I’ve had the strangest experience returning to my hometown Springfield Massachusetts. I have not been back here for more than a couple of days at a time usually around the holidays. However this trip I settled in for a full three weeks, and have noticed some odd behaviors emerging in the general population.
1) people cross the street anywhere, anytime. There seems to little to no fear of cars, and sometimes mothers are pushing baby carriages directly into four-lane traffic. Rarely are crosswalks used, and crossing lights used even less.
2) many people are choosing not to use sidewalks, but instead are walking in the roads, sometimes in the middle
3) drivers no longer pay attention to lines on the road; they have become meaningless
And this got me thinking about design, behaviors and culture. The design of the roads, traffics and sidewalks work because culture and behaviors cooperate with the design elements to make the whole system flow. Without culture and behaviors, the design elements are simply silly remnants of the past. I pushed the crossing light button to cross a major thoroughfare, and was laughed at by two pedestrians who darted through the traffic. I felt really silly.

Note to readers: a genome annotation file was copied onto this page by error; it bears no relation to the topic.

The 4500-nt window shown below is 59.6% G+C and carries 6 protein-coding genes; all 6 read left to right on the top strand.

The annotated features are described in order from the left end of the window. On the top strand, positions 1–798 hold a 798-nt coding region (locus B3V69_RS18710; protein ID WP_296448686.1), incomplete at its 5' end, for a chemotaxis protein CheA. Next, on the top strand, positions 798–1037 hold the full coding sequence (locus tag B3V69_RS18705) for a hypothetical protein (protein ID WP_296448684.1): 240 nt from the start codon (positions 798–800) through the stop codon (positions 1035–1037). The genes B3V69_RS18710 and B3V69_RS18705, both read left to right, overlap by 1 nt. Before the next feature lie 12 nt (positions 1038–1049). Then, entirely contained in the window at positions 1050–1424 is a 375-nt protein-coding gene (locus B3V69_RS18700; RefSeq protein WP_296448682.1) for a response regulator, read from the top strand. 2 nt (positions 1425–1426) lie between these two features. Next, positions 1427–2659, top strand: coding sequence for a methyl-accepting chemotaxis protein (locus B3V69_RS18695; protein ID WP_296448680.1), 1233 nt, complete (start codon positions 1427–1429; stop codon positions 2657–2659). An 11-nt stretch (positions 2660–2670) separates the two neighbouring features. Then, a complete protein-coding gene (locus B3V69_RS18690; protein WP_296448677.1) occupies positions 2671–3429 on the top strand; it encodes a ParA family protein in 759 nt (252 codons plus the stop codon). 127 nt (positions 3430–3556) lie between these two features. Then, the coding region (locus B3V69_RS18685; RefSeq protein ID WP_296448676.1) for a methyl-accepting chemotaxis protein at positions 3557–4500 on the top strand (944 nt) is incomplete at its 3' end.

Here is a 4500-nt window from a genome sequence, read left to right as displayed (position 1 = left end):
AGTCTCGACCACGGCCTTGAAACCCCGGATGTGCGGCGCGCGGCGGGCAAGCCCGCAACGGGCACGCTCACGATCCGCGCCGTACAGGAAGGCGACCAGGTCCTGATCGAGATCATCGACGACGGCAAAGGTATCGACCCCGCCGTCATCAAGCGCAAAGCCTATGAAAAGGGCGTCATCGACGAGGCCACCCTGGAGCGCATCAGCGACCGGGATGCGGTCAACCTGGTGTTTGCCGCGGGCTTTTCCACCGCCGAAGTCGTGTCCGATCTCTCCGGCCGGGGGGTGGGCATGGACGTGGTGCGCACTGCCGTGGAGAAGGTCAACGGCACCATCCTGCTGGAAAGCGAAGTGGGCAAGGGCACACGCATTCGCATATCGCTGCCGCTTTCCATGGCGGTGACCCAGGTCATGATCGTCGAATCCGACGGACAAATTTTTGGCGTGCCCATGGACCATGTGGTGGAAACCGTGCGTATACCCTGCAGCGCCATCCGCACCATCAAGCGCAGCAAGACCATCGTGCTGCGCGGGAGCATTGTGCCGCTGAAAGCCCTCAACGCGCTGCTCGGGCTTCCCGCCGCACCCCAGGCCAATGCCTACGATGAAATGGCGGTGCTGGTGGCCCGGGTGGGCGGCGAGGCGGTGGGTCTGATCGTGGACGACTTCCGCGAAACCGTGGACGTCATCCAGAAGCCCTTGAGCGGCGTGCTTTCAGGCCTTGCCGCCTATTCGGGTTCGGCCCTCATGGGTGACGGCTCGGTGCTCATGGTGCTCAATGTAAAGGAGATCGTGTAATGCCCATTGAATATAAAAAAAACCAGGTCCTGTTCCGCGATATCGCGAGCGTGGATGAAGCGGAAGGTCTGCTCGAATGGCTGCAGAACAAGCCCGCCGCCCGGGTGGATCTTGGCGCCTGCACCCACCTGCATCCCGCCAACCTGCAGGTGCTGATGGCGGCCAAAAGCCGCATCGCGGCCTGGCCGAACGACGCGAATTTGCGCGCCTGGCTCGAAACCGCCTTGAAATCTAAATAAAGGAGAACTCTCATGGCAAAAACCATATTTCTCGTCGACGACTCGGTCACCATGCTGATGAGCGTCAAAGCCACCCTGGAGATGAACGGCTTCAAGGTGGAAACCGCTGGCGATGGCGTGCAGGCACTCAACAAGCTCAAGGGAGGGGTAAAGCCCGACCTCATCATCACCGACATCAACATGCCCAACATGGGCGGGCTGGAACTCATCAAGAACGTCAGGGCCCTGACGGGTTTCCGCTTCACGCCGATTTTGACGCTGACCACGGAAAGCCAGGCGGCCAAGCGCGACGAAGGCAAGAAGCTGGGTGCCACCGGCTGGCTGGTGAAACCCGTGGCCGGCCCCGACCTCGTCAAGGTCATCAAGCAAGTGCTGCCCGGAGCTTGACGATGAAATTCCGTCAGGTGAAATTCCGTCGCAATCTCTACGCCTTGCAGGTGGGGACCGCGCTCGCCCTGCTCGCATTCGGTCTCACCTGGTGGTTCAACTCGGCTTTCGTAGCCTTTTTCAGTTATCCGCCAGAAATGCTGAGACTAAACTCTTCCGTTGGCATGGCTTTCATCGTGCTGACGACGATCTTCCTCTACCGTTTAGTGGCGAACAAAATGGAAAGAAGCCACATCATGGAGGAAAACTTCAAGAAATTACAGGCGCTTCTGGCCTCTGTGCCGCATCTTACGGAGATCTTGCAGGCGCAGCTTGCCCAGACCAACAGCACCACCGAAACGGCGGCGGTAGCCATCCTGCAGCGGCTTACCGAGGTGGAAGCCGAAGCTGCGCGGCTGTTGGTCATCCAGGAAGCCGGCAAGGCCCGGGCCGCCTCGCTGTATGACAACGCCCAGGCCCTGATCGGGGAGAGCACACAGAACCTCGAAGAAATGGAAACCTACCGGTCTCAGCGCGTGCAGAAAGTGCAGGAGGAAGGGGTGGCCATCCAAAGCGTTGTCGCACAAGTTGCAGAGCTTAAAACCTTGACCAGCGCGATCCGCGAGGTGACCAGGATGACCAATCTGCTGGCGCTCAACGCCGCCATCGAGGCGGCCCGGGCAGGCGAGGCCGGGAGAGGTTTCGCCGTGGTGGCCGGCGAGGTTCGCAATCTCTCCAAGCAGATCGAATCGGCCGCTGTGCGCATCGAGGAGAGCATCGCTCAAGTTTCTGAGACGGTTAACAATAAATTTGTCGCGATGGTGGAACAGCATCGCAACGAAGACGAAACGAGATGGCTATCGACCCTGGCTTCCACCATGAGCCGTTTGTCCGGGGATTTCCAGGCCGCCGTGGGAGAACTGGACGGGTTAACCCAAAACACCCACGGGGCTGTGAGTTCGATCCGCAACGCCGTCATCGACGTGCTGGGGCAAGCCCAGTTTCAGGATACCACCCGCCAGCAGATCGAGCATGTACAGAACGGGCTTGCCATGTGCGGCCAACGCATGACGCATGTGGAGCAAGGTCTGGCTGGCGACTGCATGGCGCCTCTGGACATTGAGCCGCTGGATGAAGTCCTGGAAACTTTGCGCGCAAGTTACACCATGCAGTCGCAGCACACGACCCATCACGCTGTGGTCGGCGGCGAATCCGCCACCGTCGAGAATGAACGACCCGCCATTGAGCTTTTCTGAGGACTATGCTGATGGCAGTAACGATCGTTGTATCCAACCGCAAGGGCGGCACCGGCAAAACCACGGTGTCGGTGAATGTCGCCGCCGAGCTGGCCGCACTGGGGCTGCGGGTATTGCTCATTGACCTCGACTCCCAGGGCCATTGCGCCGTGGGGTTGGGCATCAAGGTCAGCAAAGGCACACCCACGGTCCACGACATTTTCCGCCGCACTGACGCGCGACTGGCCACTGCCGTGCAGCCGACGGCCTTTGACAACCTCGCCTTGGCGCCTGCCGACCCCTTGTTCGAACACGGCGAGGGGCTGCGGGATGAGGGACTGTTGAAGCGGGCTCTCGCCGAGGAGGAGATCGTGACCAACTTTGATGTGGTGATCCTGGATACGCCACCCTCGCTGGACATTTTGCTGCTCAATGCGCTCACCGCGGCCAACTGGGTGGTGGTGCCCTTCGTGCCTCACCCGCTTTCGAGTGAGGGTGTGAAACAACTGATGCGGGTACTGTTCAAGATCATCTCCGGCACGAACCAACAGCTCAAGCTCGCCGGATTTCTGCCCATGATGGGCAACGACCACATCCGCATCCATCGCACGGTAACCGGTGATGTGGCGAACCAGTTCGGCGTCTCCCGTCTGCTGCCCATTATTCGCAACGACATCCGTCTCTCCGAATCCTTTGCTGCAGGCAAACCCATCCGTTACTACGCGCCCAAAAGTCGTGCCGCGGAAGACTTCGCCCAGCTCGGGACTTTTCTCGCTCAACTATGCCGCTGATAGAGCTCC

When I visited Vietnam a few years ago, I marveled at the organic-ness of city traffic. Thousands of mopeds, car and pedestrians zoomed and darted in SEEMING chaos. More time there revealed the elegance of the known behaviors. There are social contracts that safely move a pedestrian across the street. If you don’t know the norm, you can get hurt and hurt others. In fact, my partner did just that by hesitating while walking across the road.